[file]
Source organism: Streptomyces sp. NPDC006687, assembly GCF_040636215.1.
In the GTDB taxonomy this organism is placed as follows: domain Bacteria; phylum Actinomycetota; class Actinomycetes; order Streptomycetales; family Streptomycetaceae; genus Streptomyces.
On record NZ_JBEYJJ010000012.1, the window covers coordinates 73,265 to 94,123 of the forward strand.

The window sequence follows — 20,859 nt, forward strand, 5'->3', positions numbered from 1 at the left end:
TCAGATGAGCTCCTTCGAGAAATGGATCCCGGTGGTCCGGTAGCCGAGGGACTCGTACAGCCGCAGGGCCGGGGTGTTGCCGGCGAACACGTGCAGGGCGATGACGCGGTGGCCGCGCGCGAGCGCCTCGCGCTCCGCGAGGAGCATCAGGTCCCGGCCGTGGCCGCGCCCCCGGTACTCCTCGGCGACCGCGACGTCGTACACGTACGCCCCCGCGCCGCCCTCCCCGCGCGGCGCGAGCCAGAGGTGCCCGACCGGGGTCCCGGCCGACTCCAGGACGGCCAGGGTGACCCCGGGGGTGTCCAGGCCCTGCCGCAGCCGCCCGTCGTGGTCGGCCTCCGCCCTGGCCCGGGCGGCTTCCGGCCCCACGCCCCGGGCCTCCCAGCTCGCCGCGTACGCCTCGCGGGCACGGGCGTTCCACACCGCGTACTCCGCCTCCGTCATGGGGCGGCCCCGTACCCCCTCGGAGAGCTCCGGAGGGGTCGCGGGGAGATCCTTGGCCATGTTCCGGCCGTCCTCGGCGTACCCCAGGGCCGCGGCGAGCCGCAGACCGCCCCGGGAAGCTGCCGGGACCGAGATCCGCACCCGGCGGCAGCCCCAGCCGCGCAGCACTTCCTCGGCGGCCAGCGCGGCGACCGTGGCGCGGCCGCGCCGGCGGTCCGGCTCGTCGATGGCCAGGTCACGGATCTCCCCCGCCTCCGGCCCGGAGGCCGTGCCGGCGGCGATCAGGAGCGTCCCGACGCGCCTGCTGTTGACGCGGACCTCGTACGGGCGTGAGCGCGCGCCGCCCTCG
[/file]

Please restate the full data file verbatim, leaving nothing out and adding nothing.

Source organism: Streptomyces sp. NPDC006687, assembly GCF_040636215.1.
In the GTDB taxonomy this organism is placed as follows: domain Bacteria; phylum Actinomycetota; class Actinomycetes; order Streptomycetales; family Streptomycetaceae; genus Streptomyces.
On record NZ_JBEYJJ010000012.1, the window covers coordinates 73,265 to 94,123 of the forward strand.

The window sequence follows — 20,859 nt, forward strand, 5'->3', positions numbered from 1 at the left end:
TCAGATGAGCTCCTTCGAGAAATGGATCCCGGTGGTCCGGTAGCCGAGGGACTCGTACAGCCGCAGGGCCGGGGTGTTGCCGGCGAACACGTGCAGGGCGATGACGCGGTGGCCGCGCGCGAGCGCCTCGCGCTCCGCGAGGAGCATCAGGTCCCGGCCGTGGCCGCGCCCCCGGTACTCCTCGGCGACCGCGACGTCGTACACGTACGCCCCCGCGCCGCCCTCCCCGCGCGGCGCGAGCCAGAGGTGCCCGACCGGGGTCCCGGCCGACTCCAGGACGGCCAGGGTGACCCCGGGGGTGTCCAGGCCCTGCCGCAGCCGCCCGTCGTGGTCGGCCTCCGCCCTGGCCCGGGCGGCTTCCGGCCCCACGCCCCGGGCCTCCCAGCTCGCCGCGTACGCCTCGCGGGCACGGGCGTTCCACACCGCGTACTCCGCCTCCGTCATGGGGCGGCCCCGTACCCCCTCGGAGAGCTCCGGAGGGGTCGCGGGGAGATCCTTGGCCATGTTCCGGCCGTCCTCGGCGTACCCCAGGGCCGCGGCGAGCCGCAGACCGCCCCGGGAAGCTGCCGGGACCGAGATCCGCACCCGGCGGCAGCCCCAGCCGCGCAGCACTTCCTCGGCGGCCAGCGCGGCGACCGTGGCGCGGCCGCGCCGGCGGTCCGGCTCGTCGATGGCCAGGTCACGGATCTCCCCCGCCTCCGGCCCGGAGGCCGTGCCGGCGGCGATCAGGAGCGTCCCGACGCGCCTGCTGTTGACGCGGACCTCGTACGGGCGTGAGCGCGCGCCGCCCTCG